Guest Voces: How DACA is Impacting the Lives of Those who are now DACAmented

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By Roberto G. Gonzales and Veronica Terriquez
Immigration Policy Center

Preliminary Findings from the National UnDACAmented Research Project

As Congress continues to debate immigration reform, August 15th marks the one-year anniversary of the Deferred Action for Childhood Arrivals (DACA) program. While not granting a path to legalization and citizenship, DACA provides an opportunity for a segment of the undocumented immigrant population to remain in the country without fear of deportation, allows them to apply for work permits, and increases their opportunities for economic and social incorporation.

This research summary presents preliminary findings on the impact that DACA has had on some of the young people who have received it.

We find that the DACA recipients we surveyed experienced a pronounced increase in economic opportunities, such as getting a new job, opening their first bank account, and obtaining their first credit card.

Many seek further social integration beyond DACA. In fact, almost all DACA recipients indicate that they would apply for U.S. citizenship if given the opportunity. Our study also shows that DACA recipients are often fearful that family members and friends could be deported at any time.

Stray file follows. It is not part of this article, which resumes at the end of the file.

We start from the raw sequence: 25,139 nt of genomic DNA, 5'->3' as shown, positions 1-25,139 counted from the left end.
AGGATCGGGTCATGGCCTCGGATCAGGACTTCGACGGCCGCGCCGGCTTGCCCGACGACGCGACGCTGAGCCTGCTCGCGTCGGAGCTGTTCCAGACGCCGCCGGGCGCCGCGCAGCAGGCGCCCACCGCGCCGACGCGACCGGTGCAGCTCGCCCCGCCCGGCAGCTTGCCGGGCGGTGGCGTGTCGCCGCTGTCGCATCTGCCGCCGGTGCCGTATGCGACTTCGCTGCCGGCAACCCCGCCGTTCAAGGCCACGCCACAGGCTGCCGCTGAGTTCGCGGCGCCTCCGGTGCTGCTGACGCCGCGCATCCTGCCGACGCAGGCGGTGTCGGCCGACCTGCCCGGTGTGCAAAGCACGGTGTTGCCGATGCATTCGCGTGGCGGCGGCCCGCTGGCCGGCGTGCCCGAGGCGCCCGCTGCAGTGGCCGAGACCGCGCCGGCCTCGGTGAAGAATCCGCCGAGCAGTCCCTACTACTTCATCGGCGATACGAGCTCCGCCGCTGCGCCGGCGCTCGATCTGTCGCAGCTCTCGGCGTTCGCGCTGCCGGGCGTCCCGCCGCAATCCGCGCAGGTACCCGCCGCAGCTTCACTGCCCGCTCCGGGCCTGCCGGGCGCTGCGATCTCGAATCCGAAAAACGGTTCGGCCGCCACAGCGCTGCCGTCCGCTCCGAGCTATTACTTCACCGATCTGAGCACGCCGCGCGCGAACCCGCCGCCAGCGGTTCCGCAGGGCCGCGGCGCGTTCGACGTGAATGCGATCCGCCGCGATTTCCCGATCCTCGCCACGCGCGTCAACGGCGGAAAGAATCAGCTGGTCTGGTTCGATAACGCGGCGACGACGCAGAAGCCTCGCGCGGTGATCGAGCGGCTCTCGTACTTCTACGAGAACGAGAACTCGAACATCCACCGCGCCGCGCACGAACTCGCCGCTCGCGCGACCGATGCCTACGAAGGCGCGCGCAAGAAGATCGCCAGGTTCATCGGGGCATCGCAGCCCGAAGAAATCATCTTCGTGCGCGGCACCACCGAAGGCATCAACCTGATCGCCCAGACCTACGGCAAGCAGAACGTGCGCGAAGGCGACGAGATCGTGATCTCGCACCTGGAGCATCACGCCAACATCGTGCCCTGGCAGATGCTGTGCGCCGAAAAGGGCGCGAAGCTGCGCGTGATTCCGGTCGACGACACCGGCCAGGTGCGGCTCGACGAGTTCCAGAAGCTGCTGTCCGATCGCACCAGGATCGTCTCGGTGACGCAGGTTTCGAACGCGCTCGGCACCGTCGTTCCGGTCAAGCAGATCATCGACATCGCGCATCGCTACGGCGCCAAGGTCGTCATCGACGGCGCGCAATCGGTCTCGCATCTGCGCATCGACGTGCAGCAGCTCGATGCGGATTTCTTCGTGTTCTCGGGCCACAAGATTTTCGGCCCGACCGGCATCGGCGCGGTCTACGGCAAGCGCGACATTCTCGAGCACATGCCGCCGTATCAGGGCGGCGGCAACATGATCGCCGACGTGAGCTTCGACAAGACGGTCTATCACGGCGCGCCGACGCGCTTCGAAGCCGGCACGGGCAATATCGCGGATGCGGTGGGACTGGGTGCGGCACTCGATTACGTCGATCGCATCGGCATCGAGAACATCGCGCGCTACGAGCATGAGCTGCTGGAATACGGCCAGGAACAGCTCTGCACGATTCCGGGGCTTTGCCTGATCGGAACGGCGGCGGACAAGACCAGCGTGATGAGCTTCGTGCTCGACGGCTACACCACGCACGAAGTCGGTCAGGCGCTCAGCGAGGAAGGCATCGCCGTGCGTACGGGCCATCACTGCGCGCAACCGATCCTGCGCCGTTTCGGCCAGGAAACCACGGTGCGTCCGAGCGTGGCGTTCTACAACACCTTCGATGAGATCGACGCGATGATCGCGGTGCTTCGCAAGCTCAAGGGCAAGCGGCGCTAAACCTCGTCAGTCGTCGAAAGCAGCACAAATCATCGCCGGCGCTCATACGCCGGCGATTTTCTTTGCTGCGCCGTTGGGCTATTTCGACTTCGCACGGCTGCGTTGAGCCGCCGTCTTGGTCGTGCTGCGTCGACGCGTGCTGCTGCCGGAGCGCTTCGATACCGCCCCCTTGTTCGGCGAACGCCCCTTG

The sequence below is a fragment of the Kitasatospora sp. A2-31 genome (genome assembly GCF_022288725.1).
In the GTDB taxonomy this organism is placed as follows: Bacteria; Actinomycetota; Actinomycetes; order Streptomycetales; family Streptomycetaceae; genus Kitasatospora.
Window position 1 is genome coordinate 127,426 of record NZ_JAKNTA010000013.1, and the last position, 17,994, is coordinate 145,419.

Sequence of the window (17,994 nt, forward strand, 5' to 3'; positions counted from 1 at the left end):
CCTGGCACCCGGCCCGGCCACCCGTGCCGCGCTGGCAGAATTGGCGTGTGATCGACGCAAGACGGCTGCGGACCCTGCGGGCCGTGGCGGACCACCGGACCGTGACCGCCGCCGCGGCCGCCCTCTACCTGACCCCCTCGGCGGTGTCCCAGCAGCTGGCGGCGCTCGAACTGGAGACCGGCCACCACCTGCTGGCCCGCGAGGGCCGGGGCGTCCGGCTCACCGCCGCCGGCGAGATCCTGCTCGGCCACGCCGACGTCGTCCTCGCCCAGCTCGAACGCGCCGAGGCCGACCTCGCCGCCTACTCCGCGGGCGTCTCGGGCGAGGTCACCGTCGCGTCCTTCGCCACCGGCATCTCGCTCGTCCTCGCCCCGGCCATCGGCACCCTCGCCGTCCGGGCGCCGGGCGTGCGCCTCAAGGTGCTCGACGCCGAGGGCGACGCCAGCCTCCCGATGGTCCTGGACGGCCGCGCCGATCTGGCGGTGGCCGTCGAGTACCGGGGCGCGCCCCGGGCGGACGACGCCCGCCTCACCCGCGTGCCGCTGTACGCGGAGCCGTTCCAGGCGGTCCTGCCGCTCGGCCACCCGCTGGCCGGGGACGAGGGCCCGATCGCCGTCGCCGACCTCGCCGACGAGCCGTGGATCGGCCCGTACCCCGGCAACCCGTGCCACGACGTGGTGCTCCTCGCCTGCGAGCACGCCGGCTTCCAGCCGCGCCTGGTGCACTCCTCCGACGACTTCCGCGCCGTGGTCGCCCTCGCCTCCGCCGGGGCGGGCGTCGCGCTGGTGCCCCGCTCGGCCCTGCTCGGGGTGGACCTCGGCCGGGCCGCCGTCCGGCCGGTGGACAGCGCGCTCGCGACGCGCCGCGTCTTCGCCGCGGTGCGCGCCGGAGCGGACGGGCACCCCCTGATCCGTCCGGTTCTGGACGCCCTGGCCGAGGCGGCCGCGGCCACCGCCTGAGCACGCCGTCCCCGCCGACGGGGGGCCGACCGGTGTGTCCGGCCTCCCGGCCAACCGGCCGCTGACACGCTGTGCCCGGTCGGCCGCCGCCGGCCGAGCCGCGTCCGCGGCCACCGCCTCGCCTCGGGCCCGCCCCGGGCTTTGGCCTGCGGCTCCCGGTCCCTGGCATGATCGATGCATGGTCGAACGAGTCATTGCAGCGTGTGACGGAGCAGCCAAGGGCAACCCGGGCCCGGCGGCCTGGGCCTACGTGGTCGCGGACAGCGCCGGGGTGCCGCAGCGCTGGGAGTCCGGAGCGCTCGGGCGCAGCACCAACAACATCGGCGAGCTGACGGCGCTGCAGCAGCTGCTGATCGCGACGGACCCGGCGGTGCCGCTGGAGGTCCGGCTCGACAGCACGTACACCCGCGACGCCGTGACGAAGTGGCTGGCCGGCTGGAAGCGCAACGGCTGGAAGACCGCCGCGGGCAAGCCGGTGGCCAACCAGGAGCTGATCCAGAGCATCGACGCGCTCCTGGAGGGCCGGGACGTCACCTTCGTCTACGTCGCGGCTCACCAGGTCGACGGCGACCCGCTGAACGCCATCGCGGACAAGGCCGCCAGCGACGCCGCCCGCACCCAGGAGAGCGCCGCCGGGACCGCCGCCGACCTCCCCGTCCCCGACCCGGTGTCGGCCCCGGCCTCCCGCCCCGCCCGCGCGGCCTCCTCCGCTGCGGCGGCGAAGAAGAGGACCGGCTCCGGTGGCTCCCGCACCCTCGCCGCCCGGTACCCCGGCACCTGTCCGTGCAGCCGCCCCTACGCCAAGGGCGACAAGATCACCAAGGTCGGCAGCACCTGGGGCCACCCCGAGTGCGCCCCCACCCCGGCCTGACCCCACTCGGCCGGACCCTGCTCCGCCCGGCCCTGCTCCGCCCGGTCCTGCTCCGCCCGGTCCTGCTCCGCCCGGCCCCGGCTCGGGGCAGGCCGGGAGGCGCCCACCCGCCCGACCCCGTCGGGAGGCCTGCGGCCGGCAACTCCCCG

Overall, our research indicates that although DACA opens up some economic opportunities for young aspiring Americans, it does not address the constant threat of deportation still facing those closest to them, including mothers, fathers, and siblings.

The findings from this research summary come from the National UnDACAmented Research Project (NURP), a longitudinal mixed-methods study of the impact of DACA on the educational, labor market, health, and civic engagement outcomes of young adult immigrants.

The analysis presented here draws from a national survey of 1,402 young adults ages 18-31 who were approved for DACA through June 2013. While DACA eligibility is open to minors, our study focuses on young adult DACA recipients.

DACA contributes to the economic and social incorporation of young adult immigrants.

Since receiving DACA, young adult immigrants have become more integrated into the nation’s economic institutions. Approximately 61% of DACA recipients surveyed have obtained a new job since receiving DACA. Meanwhile, over half have opened their first bank account, and 38% have obtained their first credit card.

Additionally, 61% have obtained a driver’s license, which has likely widened educational, employment, and other options for these young adult immigrants {Figure 1}.

Figure 1: Economic and Social Incorporation Since Receiving DACA

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DACA recipients would likely become U.S. citizens if given the opportunity.

Ninety-four percent of survey respondents indicated that they would apply for citizenship if ever eligible. This finding suggests that DACA recipients seek to be further integrated into U.S. society.